FCA outlines rules for pensions secondary annuity market

The Financial Conduct Authority (FCA) has published a consultation paper with proposed rules and guidance for the pensions secondary annuity market, in an attempt to protect ‘vulnerable’ pensioners.

Currently, it is possible to sell an annuity, but doing so incurs a tax charge of between 55% and 70%. From April 2017, individuals who receive a lump sum from selling their annuity will only pay tax at their highest marginal income tax rate. The Government currently estimates that 300,000 people will cash in their products.

This will create a secondary market for people to sell their annuity, and the FCA has been tasked with proposing regulations to ‘balance the need to support this new market with protecting consumers’.

Christopher Woolard, director of strategy and competition at the FCA, said: ‘Opening up this market extends the Government’s pensions reforms to those who have already bought annuities, however, there are potential risks involved for consumers and we recognise that some consumers may be particularly vulnerable. We have set out proposed rules and guidance . . . that will help ensure that consumers have an appropriate degree of protection should they decide to sell their annuity income.’

The proposals include:

  • requiring sellers to seek financial advice for annuities over a certain value, and giving them specific warnings of the risks early in the selling process
  • extending the Government-backed, free Pensions Advisory Service
  • requiring brokers to gain consent from anyone else who would benefit from the annuity, such as a spouse, before it is sold
  • requiring brokers and advisers to set out their charges upfront
  • introducing a 14-day cancellation period and providing access to the Financial Ombudsman if sellers are unhappy.

The consultation will be open until 21 June 2016.

The Financial Conduct Authority (FCA) has published a consultation paper with proposed rules and guidance for the pensions secondary annuity market, in an attempt to protect ‘vulnerable’ pensioners.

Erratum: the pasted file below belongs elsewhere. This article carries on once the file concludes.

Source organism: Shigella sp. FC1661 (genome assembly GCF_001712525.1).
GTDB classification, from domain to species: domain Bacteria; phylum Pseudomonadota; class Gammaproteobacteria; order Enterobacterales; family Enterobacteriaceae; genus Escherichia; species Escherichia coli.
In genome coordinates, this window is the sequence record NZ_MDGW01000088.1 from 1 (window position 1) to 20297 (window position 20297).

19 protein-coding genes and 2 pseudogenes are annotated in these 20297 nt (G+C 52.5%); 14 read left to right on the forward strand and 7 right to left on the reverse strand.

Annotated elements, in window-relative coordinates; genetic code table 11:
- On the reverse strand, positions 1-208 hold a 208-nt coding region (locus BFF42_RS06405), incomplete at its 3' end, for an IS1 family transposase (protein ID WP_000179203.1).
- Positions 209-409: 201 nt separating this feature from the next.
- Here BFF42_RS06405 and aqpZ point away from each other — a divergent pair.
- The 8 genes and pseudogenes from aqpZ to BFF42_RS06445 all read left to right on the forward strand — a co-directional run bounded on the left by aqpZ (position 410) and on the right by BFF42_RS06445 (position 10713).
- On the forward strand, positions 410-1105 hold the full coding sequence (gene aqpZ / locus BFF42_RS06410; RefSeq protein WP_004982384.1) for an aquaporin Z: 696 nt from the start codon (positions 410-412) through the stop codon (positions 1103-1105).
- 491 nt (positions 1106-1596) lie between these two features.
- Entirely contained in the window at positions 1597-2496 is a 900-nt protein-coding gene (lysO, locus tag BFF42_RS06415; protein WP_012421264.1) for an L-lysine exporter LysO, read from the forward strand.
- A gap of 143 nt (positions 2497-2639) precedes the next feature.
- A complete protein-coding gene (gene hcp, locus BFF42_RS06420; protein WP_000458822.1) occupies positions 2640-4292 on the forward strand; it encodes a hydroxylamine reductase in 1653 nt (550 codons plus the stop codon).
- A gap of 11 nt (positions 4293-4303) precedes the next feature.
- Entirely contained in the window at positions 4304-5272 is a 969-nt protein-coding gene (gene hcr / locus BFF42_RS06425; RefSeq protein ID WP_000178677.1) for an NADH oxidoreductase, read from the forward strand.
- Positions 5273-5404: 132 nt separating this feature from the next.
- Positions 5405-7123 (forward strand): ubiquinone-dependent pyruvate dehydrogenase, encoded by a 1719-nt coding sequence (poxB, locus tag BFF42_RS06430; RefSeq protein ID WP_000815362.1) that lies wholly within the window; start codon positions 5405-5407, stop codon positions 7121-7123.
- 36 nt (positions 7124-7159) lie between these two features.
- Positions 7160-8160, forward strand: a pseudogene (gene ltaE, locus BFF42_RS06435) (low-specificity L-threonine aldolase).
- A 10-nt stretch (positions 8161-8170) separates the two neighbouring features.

pension

Currently, it is possible to sell an annuity, but doing so incurs a tax charge of between 55% and 70%. From April 2017, individuals who receive a lump sum from selling their annuity will only pay tax at their highest marginal income tax rate. The Government currently estimates that 300,000 people will cash in their products.

This will create a secondary market for people to sell their annuity, and the FCA has been tasked with proposing regulations to ‘balance the need to support this new market with protecting consumers’.

Christopher Woolard, director of strategy and competition at the FCA, said: ‘Opening up this market extends the Government’s pensions reforms to those who have already bought annuities, however, there are potential risks involved for consumers and we recognise that some consumers may be particularly vulnerable. We have set out proposed rules and guidance . . . that will help ensure that consumers have an appropriate degree of protection should they decide to sell their annuity income.’

The proposals include:

  • requiring sellers to seek financial advice for annuities over a certain value, and giving them specific warnings of the risks early in the selling process
  • extending the Government-backed, free Pensions Advisory Service
  • requiring brokers to gain consent from anyone else who would benefit from the annuity, such as a spouse, before it is sold
  • requiring brokers and advisers to set out their charges upfront
  • introducing a 14-day cancellation period and providing access to the Financial Ombudsman if sellers are unhappy.

The consultation will be open until 21 June 2016.

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